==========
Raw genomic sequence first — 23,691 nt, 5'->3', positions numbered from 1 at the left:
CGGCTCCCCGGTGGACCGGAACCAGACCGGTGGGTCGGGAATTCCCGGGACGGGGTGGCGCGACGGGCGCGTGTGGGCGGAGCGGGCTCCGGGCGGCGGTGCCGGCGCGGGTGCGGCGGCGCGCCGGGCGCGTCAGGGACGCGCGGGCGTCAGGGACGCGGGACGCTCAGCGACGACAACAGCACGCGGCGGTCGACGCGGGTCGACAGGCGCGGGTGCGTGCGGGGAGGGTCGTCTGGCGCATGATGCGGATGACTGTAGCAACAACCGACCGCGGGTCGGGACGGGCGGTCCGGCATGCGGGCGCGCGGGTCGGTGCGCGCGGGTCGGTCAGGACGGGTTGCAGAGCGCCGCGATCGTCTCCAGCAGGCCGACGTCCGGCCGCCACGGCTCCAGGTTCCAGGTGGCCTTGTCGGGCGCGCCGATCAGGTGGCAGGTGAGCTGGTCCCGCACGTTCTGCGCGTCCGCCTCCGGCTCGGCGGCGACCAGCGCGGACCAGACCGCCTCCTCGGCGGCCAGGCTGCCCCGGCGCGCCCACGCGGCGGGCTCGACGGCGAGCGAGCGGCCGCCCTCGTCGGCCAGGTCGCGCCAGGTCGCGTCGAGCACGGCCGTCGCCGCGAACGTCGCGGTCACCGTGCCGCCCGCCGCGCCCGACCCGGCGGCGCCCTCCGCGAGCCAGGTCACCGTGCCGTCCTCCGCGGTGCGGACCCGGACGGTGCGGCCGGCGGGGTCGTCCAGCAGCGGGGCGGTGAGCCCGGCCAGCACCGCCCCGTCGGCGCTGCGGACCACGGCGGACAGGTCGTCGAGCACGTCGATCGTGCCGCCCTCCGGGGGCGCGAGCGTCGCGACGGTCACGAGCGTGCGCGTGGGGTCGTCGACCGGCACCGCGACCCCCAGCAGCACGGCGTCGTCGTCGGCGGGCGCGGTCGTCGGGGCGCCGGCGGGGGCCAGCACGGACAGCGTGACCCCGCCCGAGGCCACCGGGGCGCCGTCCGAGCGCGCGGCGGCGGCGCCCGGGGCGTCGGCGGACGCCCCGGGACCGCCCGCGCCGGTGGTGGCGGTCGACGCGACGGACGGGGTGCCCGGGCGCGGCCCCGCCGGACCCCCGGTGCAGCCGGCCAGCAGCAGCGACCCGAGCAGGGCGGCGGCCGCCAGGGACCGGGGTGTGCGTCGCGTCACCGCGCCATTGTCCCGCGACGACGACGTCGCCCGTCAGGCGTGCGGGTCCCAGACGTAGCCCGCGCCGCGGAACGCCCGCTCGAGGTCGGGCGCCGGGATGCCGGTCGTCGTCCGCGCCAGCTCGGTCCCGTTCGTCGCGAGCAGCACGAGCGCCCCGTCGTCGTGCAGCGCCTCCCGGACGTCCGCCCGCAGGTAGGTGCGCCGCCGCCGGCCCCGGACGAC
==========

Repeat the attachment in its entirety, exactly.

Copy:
Raw genomic sequence first — 23,691 nt, 5'->3', positions numbered from 1 at the left:
CGGCTCCCCGGTGGACCGGAACCAGACCGGTGGGTCGGGAATTCCCGGGACGGGGTGGCGCGACGGGCGCGTGTGGGCGGAGCGGGCTCCGGGCGGCGGTGCCGGCGCGGGTGCGGCGGCGCGCCGGGCGCGTCAGGGACGCGCGGGCGTCAGGGACGCGGGACGCTCAGCGACGACAACAGCACGCGGCGGTCGACGCGGGTCGACAGGCGCGGGTGCGTGCGGGGAGGGTCGTCTGGCGCATGATGCGGATGACTGTAGCAACAACCGACCGCGGGTCGGGACGGGCGGTCCGGCATGCGGGCGCGCGGGTCGGTGCGCGCGGGTCGGTCAGGACGGGTTGCAGAGCGCCGCGATCGTCTCCAGCAGGCCGACGTCCGGCCGCCACGGCTCCAGGTTCCAGGTGGCCTTGTCGGGCGCGCCGATCAGGTGGCAGGTGAGCTGGTCCCGCACGTTCTGCGCGTCCGCCTCCGGCTCGGCGGCGACCAGCGCGGACCAGACCGCCTCCTCGGCGGCCAGGCTGCCCCGGCGCGCCCACGCGGCGGGCTCGACGGCGAGCGAGCGGCCGCCCTCGTCGGCCAGGTCGCGCCAGGTCGCGTCGAGCACGGCCGTCGCCGCGAACGTCGCGGTCACCGTGCCGCCCGCCGCGCCCGACCCGGCGGCGCCCTCCGCGAGCCAGGTCACCGTGCCGTCCTCCGCGGTGCGGACCCGGACGGTGCGGCCGGCGGGGTCGTCCAGCAGCGGGGCGGTGAGCCCGGCCAGCACCGCCCCGTCGGCGCTGCGGACCACGGCGGACAGGTCGTCGAGCACGTCGATCGTGCCGCCCTCCGGGGGCGCGAGCGTCGCGACGGTCACGAGCGTGCGCGTGGGGTCGTCGACCGGCACCGCGACCCCCAGCAGCACGGCGTCGTCGTCGGCGGGCGCGGTCGTCGGGGCGCCGGCGGGGGCCAGCACGGACAGCGTGACCCCGCCCGAGGCCACCGGGGCGCCGTCCGAGCGCGCGGCGGCGGCGCCCGGGGCGTCGGCGGACGCCCCGGGACCGCCCGCGCCGGTGGTGGCGGTCGACGCGACGGACGGGGTGCCCGGGCGCGGCCCCGCCGGACCCCCGGTGCAGCCGGCCAGCAGCAGCGACCCGAGCAGGGCGGCGGCCGCCAGGGACCGGGGTGTGCGTCGCGTCACCGCGCCATTGTCCCGCGACGACGACGTCGCCCGTCAGGCGTGCGGGTCCCAGACGTAGCCCGCGCCGCGGAACGCCCGCTCGAGGTCGGGCGCCGGGATGCCGGTCGTCGTCCGCGCCAGCTCGGTCCCGTTCGTCGCGAGCAGCACGAGCGCCCCGTCGTCGTGCAGCGCCTCCCGGACGTCCGCCCGCAGGTAGGTGCGCCGCCGCCGGCCCCGGACGAC